This December, after a staggering 42 years, the Star Wars trilogy of trilogies comes to a close. With J.J. Abrams once again at the helm, the ironically titled marks the end of the nine-movie Skywalker saga.
Here's the big question: Can Abrams stick the landing? After his generally well-received first Star Wars effort,, and the decidedly controversial Rian Johnson follow-up, , Abrams has the chance to send the trilogy -- and the entire series -- out on a high note. Maybe the highest note.
Can he do it? Will he tell a story that's at once thrilling and satisfying? Give us answers to burning questions? Drop a few surprises along the way?
Let's discuss. Don't worry, no spoilers. But to fully understand my predictions and perspective, you need to know me a little better. Here, then, is my Star Wars origin story.
It's 1977. I'm 9 years old and dragging behind my parents, who have told me nothing about the movie we're about to see. Star ... Wars? Sounds wholly uninteresting. Granted, movies hadn't yet played a formative role in my life. I remember laughing at Gene Wilder and Richard Pryor in Silver Streak and Burt Reynolds in Smokey and the Bandit. In fact, the latter opened the same weekend as Star Wars, and I'm sure I saw it first.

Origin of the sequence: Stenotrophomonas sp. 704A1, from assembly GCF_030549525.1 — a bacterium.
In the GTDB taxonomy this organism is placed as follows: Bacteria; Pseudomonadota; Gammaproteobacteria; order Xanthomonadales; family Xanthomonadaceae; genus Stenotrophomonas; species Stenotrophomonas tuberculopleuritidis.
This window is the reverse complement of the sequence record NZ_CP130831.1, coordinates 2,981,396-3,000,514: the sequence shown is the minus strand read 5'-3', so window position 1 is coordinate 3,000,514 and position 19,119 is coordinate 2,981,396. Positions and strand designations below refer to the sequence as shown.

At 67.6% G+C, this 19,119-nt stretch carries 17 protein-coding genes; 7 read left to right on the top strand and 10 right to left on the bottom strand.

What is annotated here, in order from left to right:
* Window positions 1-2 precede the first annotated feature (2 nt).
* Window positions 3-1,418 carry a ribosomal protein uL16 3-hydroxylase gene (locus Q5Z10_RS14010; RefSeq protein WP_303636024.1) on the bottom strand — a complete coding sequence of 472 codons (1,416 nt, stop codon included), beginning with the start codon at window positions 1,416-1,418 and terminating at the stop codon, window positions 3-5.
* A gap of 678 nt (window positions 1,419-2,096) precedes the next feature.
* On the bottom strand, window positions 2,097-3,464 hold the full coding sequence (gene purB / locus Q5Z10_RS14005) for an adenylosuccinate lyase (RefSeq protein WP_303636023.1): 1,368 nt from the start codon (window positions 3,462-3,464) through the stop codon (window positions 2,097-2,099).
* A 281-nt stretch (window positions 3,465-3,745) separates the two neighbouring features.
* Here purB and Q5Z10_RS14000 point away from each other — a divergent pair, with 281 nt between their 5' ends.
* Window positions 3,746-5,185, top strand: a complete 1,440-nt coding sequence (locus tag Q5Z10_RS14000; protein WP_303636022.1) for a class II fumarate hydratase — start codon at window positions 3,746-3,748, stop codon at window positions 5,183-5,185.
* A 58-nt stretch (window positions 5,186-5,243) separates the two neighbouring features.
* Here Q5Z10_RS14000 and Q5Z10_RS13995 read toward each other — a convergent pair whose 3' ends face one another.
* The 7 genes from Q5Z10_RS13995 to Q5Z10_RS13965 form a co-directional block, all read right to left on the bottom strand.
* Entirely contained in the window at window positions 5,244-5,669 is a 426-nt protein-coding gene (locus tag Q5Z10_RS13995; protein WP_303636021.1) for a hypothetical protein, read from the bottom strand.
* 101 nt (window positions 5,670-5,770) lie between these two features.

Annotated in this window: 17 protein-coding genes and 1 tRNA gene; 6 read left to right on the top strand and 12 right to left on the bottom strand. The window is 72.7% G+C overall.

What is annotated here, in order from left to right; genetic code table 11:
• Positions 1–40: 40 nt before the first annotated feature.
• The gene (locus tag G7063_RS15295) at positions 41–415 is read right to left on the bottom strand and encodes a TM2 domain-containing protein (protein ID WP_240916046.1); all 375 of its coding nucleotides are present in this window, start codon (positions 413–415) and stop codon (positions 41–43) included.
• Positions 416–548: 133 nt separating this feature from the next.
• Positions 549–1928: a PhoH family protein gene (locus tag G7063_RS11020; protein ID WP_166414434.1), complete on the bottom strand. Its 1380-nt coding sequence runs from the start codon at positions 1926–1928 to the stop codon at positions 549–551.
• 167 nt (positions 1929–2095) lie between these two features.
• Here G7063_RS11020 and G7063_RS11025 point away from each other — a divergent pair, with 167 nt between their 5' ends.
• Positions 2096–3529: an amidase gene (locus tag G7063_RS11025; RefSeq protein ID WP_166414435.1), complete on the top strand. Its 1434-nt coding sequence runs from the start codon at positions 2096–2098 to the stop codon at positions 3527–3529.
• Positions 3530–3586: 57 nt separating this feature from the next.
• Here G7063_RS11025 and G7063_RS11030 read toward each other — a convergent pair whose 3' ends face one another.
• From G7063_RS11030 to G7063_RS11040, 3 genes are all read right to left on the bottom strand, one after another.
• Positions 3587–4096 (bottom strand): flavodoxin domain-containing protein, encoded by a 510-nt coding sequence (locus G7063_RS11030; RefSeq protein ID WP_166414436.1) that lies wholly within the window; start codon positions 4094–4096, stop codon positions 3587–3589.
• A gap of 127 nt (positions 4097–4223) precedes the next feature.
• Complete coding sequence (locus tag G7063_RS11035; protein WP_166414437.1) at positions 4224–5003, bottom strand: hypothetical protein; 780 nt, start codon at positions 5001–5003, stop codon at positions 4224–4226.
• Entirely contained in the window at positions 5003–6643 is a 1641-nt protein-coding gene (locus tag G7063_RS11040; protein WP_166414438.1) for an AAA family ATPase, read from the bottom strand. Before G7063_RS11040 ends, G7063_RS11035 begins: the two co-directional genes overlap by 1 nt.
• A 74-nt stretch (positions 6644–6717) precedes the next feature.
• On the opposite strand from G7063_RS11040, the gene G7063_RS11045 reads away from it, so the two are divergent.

But on that fateful day, I'd experienced precious little science fiction, save perhaps for a few Star Trek reruns. I liked the spaceships, sure, but beyond that it held little appeal. Hence it was a very glum little Ricky who plopped down in his seat. No runaway trains? No Trans-Ams? No, thanks.
I don't remember how long it took for my brain to catch fire. Was it when the Laurel and Hardy robots strolled through a flurry of blaster fire, causing the theater to erupt with laughter? Or when the monstrous figure in a black cape hoisted a man by the neck, causing a collective gasp? My overall memories of that first viewing are a blur, but I know this for certain: Two hours later, I emerged transformed. Overnight my world became Star Wars and every ancillary aspect of it: computers, robots, technology, outer space, spaceships, movie tie-in books, magazines, action figures, soundtracks.